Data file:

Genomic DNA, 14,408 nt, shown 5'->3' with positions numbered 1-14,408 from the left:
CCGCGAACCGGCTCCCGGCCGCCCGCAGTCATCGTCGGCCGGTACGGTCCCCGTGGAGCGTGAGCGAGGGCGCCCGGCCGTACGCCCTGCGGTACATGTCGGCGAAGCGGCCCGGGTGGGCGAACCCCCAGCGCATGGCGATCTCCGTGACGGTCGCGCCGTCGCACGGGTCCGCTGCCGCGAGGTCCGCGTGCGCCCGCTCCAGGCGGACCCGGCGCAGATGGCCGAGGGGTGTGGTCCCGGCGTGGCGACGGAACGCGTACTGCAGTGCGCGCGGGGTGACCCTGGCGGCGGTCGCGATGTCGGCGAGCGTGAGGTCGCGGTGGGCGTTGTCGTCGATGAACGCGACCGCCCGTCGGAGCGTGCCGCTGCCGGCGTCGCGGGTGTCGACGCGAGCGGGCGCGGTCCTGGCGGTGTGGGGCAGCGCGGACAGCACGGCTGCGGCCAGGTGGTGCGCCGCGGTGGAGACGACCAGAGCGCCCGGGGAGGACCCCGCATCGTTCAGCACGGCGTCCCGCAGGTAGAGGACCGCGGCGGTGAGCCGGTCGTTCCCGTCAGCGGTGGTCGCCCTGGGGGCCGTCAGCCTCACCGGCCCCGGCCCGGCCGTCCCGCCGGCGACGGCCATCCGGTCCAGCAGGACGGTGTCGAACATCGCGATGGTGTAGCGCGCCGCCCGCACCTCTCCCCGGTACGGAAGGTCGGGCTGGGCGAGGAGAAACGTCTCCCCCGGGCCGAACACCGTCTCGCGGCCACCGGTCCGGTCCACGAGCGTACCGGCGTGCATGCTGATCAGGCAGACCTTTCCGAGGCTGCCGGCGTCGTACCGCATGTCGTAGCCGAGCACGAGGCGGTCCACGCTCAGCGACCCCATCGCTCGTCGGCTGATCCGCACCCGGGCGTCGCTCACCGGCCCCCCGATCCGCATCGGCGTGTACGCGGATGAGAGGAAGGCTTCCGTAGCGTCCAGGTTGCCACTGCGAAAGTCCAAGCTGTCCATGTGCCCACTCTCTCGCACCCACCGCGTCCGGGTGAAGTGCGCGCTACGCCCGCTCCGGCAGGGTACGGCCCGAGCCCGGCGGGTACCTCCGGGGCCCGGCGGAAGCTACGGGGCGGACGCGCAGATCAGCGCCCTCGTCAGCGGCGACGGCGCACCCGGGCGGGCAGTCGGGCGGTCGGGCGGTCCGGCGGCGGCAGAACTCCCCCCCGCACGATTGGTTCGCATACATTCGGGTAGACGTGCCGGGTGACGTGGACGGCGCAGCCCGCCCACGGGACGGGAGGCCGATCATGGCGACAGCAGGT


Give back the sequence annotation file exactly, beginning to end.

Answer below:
Genomic DNA, 14,408 nt, shown 5'->3' with positions numbered 1-14,408 from the left:
CCGCGAACCGGCTCCCGGCCGCCCGCAGTCATCGTCGGCCGGTACGGTCCCCGTGGAGCGTGAGCGAGGGCGCCCGGCCGTACGCCCTGCGGTACATGTCGGCGAAGCGGCCCGGGTGGGCGAACCCCCAGCGCATGGCGATCTCCGTGACGGTCGCGCCGTCGCACGGGTCCGCTGCCGCGAGGTCCGCGTGCGCCCGCTCCAGGCGGACCCGGCGCAGATGGCCGAGGGGTGTGGTCCCGGCGTGGCGACGGAACGCGTACTGCAGTGCGCGCGGGGTGACCCTGGCGGCGGTCGCGATGTCGGCGAGCGTGAGGTCGCGGTGGGCGTTGTCGTCGATGAACGCGACCGCCCGTCGGAGCGTGCCGCTGCCGGCGTCGCGGGTGTCGACGCGAGCGGGCGCGGTCCTGGCGGTGTGGGGCAGCGCGGACAGCACGGCTGCGGCCAGGTGGTGCGCCGCGGTGGAGACGACCAGAGCGCCCGGGGAGGACCCCGCATCGTTCAGCACGGCGTCCCGCAGGTAGAGGACCGCGGCGGTGAGCCGGTCGTTCCCGTCAGCGGTGGTCGCCCTGGGGGCCGTCAGCCTCACCGGCCCCGGCCCGGCCGTCCCGCCGGCGACGGCCATCCGGTCCAGCAGGACGGTGTCGAACATCGCGATGGTGTAGCGCGCCGCCCGCACCTCTCCCCGGTACGGAAGGTCGGGCTGGGCGAGGAGAAACGTCTCCCCCGGGCCGAACACCGTCTCGCGGCCACCGGTCCGGTCCACGAGCGTACCGGCGTGCATGCTGATCAGGCAGACCTTTCCGAGGCTGCCGGCGTCGTACCGCATGTCGTAGCCGAGCACGAGGCGGTCCACGCTCAGCGACCCCATCGCTCGTCGGCTGATCCGCACCCGGGCGTCGCTCACCGGCCCCCCGATCCGCATCGGCGTGTACGCGGATGAGAGGAAGGCTTCCGTAGCGTCCAGGTTGCCACTGCGAAAGTCCAAGCTGTCCATGTGCCCACTCTCTCGCACCCACCGCGTCCGGGTGAAGTGCGCGCTACGCCCGCTCCGGCAGGGTACGGCCCGAGCCCGGCGGGTACCTCCGGGGCCCGGCGGAAGCTACGGGGCGGACGCGCAGATCAGCGCCCTCGTCAGCGGCGACGGCGCACCCGGGCGGGCAGTCGGGCGGTCGGGCGGTCCGGCGGCGGCAGAACTCCCCCCCGCACGATTGGTTCGCATACATTCGGGTAGACGTGCCGGGTGACGTGGACGGCGCAGCCCGCCCACGGGACGGGAGGCCGATCATGGCGACAGCAGGT